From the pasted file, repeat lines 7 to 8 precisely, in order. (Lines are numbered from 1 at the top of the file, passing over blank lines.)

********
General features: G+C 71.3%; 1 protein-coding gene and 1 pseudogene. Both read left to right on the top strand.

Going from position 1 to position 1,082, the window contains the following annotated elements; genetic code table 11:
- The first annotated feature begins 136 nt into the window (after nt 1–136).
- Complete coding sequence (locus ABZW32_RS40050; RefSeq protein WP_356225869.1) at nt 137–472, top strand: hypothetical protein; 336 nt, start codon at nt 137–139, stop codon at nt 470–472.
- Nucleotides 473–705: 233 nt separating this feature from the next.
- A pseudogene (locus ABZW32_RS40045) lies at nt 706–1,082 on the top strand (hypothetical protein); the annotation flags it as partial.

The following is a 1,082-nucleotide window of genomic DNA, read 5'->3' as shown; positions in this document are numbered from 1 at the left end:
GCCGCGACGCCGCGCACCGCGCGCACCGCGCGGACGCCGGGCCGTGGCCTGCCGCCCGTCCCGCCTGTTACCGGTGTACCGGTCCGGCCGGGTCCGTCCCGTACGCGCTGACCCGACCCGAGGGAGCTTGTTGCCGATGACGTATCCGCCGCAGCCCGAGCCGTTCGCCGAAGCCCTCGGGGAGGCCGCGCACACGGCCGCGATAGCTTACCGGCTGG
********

The following is a 1,082-nucleotide window of genomic DNA, read 5'->3' as shown; positions in this document are numbered from 1 at the left end:
GCCGCGACGCCGCGCACCGCGCGCACCGCGCGGACGCCGGGCCGTGGCCTGCCGCCCGTCCCGCCTGTTACCGGTGTACCGGTCCGGCCGGGTCCGTCCCGTACGCGCTGACCCGACCCGAGGGAGCTTGTTGCCGATGACGTATCCGCCGCAGCCCGAGCCGTTCGCCGAAGCCCTCGGGGAGGCCGCGCACACGGCCGCGATAGCTTACCGGCTGG